» 19 months ago, # | ← Rev. 3 →   0 Can anyone explain how was the below formula in the problem Tokitsukaze and Two Colorful Tapes Div 1 C derived:c=∑⌊CircleSize / 2⌋, N represents the size of the permutation, score=2c⋅(N−c). I understood the part of valleys and peaks. But I can not seem to connect that with this formula which is said to be derived from the summation formula of the arithmetic sequence.
•  » » 19 months ago, # ^ | ← Rev. 2 →   +5 So I finally found out how we can get the score value from the summation formula of the arithmetic sequence. Here if we consider all the cycles then it will be a series of positive peak values and a series of negative valley values. So we need to take the highest peak with the lowest valley. So it would be like this:(2*h_maxpeak — 2* h_minvalley),(2*h(maxpeak-1) — 2*h_(minvalley+1)),...._This is how the series will go. If we have odd cycles then the last terms will get reduced. So if we consider n=10. This is how the series will go: (Sorry for picture . I am not that adept yet to write equations in spoiler. Any help or resource on how to write equations in codeforces will be appreciated)Please feel free to correct me if I have made any mistakes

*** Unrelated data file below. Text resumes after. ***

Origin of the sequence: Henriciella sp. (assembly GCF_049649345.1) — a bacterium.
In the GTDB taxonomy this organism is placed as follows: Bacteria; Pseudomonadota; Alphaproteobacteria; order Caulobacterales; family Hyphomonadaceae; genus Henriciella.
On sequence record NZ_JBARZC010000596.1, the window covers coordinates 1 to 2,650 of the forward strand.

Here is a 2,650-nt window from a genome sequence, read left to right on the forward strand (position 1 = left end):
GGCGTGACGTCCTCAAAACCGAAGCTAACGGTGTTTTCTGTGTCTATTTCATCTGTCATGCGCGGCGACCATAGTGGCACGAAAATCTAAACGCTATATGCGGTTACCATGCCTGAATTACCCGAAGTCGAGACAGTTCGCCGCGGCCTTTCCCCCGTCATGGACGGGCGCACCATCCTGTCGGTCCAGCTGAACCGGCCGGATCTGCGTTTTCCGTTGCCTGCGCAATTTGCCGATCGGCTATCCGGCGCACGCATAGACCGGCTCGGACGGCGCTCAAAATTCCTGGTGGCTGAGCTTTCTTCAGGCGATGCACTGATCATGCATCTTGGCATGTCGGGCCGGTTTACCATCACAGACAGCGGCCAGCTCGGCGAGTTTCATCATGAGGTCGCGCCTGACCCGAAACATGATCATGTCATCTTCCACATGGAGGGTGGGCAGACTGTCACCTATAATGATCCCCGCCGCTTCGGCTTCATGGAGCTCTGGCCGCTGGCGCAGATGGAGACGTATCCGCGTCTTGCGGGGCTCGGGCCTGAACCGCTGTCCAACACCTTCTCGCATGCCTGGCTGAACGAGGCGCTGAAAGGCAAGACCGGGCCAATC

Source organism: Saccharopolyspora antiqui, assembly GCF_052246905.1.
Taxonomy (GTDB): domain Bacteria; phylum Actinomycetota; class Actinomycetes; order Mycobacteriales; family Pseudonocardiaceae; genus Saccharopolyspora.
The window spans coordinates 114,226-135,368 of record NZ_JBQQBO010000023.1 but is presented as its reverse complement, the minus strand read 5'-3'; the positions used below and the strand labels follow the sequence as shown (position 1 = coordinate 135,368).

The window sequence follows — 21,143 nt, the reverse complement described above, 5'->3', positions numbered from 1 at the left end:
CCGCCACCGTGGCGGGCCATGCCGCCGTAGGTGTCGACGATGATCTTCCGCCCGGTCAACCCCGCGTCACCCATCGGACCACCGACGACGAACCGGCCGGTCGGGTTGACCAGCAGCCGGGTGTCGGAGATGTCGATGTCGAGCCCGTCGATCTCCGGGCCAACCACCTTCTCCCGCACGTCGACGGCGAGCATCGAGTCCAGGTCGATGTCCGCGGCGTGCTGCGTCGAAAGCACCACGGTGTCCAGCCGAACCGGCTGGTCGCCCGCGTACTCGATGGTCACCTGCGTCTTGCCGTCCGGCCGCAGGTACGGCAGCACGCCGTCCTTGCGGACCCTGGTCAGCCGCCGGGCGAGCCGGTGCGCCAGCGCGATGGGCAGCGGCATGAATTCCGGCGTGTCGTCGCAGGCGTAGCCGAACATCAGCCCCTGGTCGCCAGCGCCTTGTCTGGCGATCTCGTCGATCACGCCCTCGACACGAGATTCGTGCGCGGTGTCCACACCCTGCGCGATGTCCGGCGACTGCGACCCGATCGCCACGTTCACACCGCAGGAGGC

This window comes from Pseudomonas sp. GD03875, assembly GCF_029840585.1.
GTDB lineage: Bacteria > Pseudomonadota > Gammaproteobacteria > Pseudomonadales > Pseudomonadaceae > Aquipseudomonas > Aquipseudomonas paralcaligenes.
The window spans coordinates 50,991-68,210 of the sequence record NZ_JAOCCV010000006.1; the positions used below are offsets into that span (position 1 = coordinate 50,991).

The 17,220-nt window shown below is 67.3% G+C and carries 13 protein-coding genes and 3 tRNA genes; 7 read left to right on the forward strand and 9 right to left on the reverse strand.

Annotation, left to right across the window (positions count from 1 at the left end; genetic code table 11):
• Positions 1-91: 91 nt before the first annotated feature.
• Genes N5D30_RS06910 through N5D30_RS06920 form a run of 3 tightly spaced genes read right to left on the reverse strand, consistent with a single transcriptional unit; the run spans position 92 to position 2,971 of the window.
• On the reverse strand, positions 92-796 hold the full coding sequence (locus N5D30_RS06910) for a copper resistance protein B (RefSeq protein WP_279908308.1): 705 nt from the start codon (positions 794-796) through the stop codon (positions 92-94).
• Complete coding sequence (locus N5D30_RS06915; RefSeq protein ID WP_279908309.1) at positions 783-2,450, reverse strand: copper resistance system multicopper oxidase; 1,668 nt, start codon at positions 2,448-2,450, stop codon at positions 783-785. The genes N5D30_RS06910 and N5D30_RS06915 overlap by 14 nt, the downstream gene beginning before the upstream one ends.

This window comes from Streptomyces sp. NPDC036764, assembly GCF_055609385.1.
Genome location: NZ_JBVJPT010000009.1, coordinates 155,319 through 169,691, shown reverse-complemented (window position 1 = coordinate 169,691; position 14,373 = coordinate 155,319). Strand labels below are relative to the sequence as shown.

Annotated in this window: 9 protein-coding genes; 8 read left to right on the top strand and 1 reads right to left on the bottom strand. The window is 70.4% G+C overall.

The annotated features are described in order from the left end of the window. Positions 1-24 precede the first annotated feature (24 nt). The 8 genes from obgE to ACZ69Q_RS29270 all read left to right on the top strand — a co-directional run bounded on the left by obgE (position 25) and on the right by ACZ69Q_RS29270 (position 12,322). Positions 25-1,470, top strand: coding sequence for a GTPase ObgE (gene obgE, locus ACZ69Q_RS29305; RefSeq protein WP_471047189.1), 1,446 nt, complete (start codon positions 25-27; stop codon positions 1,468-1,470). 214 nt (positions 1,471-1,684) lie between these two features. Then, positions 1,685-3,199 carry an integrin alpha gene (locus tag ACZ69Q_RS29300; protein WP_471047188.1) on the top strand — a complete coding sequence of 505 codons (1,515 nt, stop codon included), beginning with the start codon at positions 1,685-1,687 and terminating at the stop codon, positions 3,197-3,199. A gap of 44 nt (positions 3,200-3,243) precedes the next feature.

•  » » » 16 months ago, # ^ |   0 bro I did not get it.Can u pls tell me again?
 » 19 months ago, # |   0 in question B1 can someone explain me this test case 110011000
•  » » 19 months ago, # ^ |   0 your test case is wrong since n is guaranteed to be even and len(110011000)=9 which is odd ,read the problem again.
 » 19 months ago, # |   0 For div1 B I need help understanding the part of the tutorial about the rows
 » 19 months ago, # |   0 I tried doing div2 C with segment tree in n^2logn, but it tle's 157247666